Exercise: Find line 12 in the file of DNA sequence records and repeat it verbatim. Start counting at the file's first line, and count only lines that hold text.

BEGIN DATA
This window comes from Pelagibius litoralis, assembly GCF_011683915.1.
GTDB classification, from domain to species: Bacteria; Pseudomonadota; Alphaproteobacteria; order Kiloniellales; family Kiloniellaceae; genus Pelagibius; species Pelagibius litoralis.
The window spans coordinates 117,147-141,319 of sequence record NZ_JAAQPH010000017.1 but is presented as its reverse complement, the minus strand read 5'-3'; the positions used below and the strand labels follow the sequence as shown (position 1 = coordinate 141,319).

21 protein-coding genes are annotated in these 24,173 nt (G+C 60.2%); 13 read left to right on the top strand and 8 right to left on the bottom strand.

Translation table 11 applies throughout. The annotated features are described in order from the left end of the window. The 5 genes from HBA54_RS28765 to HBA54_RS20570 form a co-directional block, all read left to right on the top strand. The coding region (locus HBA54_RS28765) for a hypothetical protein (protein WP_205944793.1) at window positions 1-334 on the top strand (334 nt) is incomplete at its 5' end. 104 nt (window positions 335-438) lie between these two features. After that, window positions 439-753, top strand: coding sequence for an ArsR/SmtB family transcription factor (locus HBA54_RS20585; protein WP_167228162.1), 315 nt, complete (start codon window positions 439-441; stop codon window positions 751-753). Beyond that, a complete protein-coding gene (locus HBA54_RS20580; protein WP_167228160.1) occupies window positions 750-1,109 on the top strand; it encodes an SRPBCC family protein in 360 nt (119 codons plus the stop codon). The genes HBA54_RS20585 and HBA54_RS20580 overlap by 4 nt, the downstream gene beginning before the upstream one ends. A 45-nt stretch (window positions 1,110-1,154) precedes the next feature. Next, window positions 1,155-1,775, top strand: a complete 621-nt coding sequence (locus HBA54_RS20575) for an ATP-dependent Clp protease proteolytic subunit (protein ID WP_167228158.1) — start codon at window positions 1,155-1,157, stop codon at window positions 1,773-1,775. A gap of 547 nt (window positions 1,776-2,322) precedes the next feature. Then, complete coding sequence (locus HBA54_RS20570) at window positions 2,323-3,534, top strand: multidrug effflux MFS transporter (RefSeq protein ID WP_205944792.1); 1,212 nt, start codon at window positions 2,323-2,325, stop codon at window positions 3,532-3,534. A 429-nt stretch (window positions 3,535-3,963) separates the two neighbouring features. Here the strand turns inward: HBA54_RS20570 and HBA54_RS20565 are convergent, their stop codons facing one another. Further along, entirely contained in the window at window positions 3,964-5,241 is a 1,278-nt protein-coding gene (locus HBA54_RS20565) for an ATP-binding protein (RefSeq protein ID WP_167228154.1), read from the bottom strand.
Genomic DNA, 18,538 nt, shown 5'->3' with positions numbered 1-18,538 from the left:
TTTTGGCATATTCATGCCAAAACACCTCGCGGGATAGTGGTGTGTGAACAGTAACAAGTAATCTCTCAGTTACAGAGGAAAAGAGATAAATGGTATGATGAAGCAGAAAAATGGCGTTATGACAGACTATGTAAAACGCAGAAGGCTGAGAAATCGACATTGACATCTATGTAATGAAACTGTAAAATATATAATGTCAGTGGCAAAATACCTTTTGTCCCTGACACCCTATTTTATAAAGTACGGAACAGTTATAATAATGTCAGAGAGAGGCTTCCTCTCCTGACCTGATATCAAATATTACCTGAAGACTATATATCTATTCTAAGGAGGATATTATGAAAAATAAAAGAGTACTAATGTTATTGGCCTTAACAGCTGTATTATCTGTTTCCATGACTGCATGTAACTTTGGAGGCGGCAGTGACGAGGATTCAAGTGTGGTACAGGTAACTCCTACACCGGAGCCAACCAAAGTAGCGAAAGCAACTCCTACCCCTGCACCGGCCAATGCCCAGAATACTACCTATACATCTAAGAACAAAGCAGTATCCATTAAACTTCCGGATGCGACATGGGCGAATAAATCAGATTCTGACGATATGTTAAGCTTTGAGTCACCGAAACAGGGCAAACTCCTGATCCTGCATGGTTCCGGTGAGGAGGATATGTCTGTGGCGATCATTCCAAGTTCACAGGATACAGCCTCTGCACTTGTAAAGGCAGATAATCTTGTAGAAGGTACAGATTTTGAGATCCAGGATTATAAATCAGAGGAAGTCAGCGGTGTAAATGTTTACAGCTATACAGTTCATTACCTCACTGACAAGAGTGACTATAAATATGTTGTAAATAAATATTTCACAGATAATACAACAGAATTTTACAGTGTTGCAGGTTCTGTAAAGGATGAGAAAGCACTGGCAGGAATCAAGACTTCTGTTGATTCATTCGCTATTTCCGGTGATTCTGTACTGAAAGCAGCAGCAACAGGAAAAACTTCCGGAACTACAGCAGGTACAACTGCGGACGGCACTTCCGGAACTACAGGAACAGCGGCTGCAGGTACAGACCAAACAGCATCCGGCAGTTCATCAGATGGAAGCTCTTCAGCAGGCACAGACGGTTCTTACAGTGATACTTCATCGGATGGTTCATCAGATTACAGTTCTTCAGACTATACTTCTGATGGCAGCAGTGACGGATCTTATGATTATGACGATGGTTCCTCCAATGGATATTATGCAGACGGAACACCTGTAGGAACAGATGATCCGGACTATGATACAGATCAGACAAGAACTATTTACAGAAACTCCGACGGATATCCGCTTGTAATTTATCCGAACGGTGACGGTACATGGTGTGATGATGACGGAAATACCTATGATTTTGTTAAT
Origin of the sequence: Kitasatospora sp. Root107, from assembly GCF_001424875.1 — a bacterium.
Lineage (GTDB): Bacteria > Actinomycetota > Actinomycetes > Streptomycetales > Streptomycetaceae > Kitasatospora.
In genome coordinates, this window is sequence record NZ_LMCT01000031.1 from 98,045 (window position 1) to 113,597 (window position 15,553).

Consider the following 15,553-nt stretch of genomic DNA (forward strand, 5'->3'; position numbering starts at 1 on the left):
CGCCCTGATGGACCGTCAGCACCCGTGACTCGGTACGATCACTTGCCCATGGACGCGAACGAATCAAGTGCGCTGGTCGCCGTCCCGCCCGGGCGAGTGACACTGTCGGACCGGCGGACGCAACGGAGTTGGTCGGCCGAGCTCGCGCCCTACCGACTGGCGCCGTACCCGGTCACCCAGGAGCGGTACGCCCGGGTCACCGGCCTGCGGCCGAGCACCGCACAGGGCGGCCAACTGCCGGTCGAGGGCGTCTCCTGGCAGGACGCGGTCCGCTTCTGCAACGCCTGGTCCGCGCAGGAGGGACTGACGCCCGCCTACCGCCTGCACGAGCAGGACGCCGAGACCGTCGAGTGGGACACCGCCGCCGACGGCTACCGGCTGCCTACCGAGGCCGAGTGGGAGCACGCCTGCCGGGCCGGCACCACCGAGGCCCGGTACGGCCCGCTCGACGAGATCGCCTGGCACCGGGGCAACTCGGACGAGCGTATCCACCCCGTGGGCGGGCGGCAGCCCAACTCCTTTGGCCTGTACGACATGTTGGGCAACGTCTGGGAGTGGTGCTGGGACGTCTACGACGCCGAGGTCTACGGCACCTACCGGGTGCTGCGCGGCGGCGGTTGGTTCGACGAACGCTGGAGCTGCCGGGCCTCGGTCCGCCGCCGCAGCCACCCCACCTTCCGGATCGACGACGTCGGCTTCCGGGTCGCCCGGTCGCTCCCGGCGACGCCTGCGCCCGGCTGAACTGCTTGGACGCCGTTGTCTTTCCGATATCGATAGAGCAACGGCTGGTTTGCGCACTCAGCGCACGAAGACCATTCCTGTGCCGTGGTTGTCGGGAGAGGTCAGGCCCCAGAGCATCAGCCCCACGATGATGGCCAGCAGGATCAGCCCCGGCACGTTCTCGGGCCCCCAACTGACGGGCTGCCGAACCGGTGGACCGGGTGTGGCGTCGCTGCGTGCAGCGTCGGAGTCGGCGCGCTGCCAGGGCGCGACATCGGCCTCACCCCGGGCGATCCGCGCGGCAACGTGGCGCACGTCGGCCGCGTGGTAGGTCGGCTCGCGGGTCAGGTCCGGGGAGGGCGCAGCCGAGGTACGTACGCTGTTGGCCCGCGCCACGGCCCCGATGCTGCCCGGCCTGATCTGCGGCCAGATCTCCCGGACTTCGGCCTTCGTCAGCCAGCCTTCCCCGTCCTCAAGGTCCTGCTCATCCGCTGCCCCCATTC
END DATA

CGCCCTGATGGACCGTCAGCACCCGTGACTCGGTACGATCACTTGCCCATGGACGCGAACGAATCAAGTGCGCTGGTCGCCGTCCCGCCCGGGCGAGTGACACTGTCGGACCGGCGGACGCAACGGAGTTGGTCGGCCGAGCTCGCGCCCTACCGACTGGCGCCGTACCCGGTCACCCAGGAGCGGTACGCCCGGGTCACCGGCCTGCGGCCGAGCACCGCACAGGGCGGCCAACTGCCGGTCGAGGGCGTCTCCTGGCAGGACGCGGTCCGCTTCTGCAACGCCTGGTCCGCGCAGGAGGGACTGACGCCCGCCTACCGCCTGCACGAGCAGGACGCCGAGACCGTCGAGTGGGACACCGCCGCCGACGGCTACCGGCTGCCTACCGAGGCCGAGTGGGAGCACGCCTGCCGGGCCGGCACCACCGAGGCCCGGTACGGCCCGCTCGACGAGATCGCCTGGCACCGGGGCAACTCGGACGAGCGTATCCACCCCGTGGGCGGGCGGCAGCCCAACTCCTTTGGCCTGTACGACATGTTGGGCAACGTCTGGGAGTGGTGCTGGGACGTCTACGACGCCGAGGTCTACGGCACCTACCGGGTGCTGCGCGGCGGCGGTTGGTTCGACGAACGCTGGAGCTGCCGGGCCTCGGTCCGCCGCCGCAGCCACCCCACCTTCCGGATCGACGACGTCGGCTTCCGGGTCGCCCGGTCGCTCCCGGCGACGCCTGCGCCCGGCTGAACTGCTTGGACGCCGTTGTCTTTCCGATATCGATAGAGCAACGGCTGGTTTGCGCACTCAGCGCACGAAGACCATTCCTGTGCCGTGGTTGTCGGGAGAGGTCAGGCCCCAGAGCATCAGCCCCACGATGATGGCCAGCAGGATCAGCCCCGGCACGTTCTCGGGCCCCCAACTGACGGGCTGCCGAACCGGTGGACCGGGTGTGGCGTCGCTGCGTGCAGCGTCGGAGTCGGCGCGCTGCCAGGGCGCGACATCGGCCTCACCCCGGGCGATCCGCGCGGCAACGTGGCGCACGTCGGCCGCGTGGTAGGTCGGCTCGCGGGTCAGGTCCGGGGAGGGCGCAGCCGAGGTACGTACGCTGTTGGCCCGCGCCACGGCCCCGATGCTGCCCGGCCTGATCTGCGGCCAGATCTCCCGGACTTCGGCCTTCGTCAGCCAGCCTTCCCCGTCCTCAAGGTCCTGCTCATCCGCTGCCCCCATTC